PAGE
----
Gulf Shores

Gulf Shores
Photographer Patricia Gulick

Thursday, August 8, 2013

5-29-13 RMB Seeing Magic

5-29-13 RMB Seeing Magic
Dear Rita Mae Brown,
I came upon this blog post from August 11, 2005 Here are some quotes I found interesting:

Regarding Rubyfruit Jungle:
I had to turn from the last page right back to the first to absorb it again. I read it twice in one long night”
“You cannot force open a closed mind like cracking a nut. I can, however, live with honor, respect and dignity.”
“I had been obsessed with Ms.Brown’s work for many years….I saw her speak at a little bookstore in northern California…I felt like I had seen God and heard her speak…only to come to the realization that she is only a woman, like anyone else. An intriguing, woman who knew how to beautifully and articulately speak her mind.”
This person writes of moving on with her life, growing up in a sense. I hope I never grow up. The “growing up” I refer to means losing your ability to see the magic. It means seeing a woman as just a woman, or a rock as a rock, rather than a pebble that has the power to help you find your way home.
There is a Winnie the Pooh story of how he tried leaving a trail to find his way home in several ways, ultimately pebbles did the trick. It’s derived from an old fable, but I like Winnie the Pooh’s version.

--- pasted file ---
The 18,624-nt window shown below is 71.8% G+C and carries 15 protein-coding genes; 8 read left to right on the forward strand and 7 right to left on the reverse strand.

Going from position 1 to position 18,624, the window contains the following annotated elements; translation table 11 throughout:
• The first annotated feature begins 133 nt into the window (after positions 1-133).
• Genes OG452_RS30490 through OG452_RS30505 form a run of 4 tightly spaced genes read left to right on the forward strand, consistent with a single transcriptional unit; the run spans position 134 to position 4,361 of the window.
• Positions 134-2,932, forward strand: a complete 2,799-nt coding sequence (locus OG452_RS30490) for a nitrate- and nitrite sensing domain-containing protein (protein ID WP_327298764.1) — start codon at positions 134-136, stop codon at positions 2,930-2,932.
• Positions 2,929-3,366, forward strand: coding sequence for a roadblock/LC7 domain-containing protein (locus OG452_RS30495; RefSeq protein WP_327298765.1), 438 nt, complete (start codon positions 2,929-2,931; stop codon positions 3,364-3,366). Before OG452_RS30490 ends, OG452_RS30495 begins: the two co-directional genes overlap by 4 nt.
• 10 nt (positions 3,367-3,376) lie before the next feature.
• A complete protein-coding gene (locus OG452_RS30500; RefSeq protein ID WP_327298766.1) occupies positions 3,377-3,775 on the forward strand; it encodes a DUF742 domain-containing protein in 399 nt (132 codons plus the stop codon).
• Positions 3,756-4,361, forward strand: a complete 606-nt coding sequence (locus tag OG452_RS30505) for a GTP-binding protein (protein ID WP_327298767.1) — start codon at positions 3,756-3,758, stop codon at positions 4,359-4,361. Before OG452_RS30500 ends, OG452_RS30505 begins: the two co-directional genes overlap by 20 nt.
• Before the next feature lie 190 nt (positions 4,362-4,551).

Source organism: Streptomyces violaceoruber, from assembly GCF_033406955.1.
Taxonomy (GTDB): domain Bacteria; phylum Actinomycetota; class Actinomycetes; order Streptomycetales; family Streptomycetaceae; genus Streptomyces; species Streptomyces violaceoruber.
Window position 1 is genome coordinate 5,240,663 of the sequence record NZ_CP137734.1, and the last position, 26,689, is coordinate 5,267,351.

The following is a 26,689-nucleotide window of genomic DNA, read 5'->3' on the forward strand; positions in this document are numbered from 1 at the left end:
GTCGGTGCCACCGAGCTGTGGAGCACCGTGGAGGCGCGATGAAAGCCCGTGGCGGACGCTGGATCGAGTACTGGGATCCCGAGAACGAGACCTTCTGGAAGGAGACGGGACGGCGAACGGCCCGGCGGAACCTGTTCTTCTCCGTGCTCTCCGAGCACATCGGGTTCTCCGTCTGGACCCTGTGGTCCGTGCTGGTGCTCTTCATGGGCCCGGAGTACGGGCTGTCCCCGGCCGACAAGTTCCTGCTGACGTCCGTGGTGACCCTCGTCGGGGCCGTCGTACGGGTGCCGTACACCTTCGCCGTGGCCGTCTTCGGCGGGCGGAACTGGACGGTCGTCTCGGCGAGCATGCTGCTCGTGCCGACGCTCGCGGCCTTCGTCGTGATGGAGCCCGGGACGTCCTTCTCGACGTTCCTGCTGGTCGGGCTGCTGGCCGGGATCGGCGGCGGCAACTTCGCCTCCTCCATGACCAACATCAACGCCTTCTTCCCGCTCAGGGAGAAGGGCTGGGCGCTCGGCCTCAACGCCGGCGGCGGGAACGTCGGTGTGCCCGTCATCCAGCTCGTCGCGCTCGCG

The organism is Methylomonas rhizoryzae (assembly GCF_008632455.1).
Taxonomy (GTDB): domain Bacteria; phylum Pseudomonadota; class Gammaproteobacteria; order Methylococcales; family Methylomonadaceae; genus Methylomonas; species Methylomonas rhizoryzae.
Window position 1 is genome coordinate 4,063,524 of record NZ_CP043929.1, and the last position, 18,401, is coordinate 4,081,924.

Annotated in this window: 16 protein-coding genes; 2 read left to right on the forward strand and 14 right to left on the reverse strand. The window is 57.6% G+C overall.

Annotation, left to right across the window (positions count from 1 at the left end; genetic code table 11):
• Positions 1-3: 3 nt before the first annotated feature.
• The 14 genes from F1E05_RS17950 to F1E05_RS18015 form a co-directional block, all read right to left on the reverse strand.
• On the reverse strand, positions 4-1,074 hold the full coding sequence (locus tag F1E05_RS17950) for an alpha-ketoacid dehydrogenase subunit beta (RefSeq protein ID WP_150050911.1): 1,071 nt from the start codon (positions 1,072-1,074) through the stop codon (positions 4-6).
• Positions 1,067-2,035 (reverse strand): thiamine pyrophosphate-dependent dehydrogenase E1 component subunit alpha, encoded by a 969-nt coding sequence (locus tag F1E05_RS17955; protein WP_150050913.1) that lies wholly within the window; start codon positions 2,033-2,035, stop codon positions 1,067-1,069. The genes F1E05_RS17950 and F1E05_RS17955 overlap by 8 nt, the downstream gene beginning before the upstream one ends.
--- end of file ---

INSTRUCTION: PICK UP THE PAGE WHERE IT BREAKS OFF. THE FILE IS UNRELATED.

My “adult” nephew connected with that story. When he was with me, he brought me pebbles wherever we were. I tucked them in my pockets. At two he knew something about me that no adult knew. He knew I needed to find my way. He knew to bring me pebbles and that I would cherish them.
Years later, when a friend was going through storms of her own, I told her the story. We worked together. When I sensed she was having a bad day, I would leave pebbles on her keyboard. She never mentioned them. One day I asked her, “You do know I’m the one leaving pebbles on your keyboard, right? Do you remember the story?”
She laughed, “Yes, I remember, but even if I didn’t, I would know it was you leaving me pebbles.”
I was confused for a moment “How would you know it was me if you didn’t remember the story?”
She put her hand on her hip and with a bit of attitude replied “Really? Who else would give someone rocks??? Only you would do that.” I had to laugh. She had a point there.  
I often told her she was amazing. She is. I call another friend my hero. She was a cop for 17 years, but the main reason she is my hero is that her heart is strong and brave and loves more fully than any other I have known. There are others whose magic I see too. In you Rita Mae Brown, I see a unique spirit, one that became brave in the face of adversity, one that healed hearts and carried the passion of a warrior with the heart of a guardian. I hope I always see the magic in a pebble, in my friends…and in you.
With much admiration,

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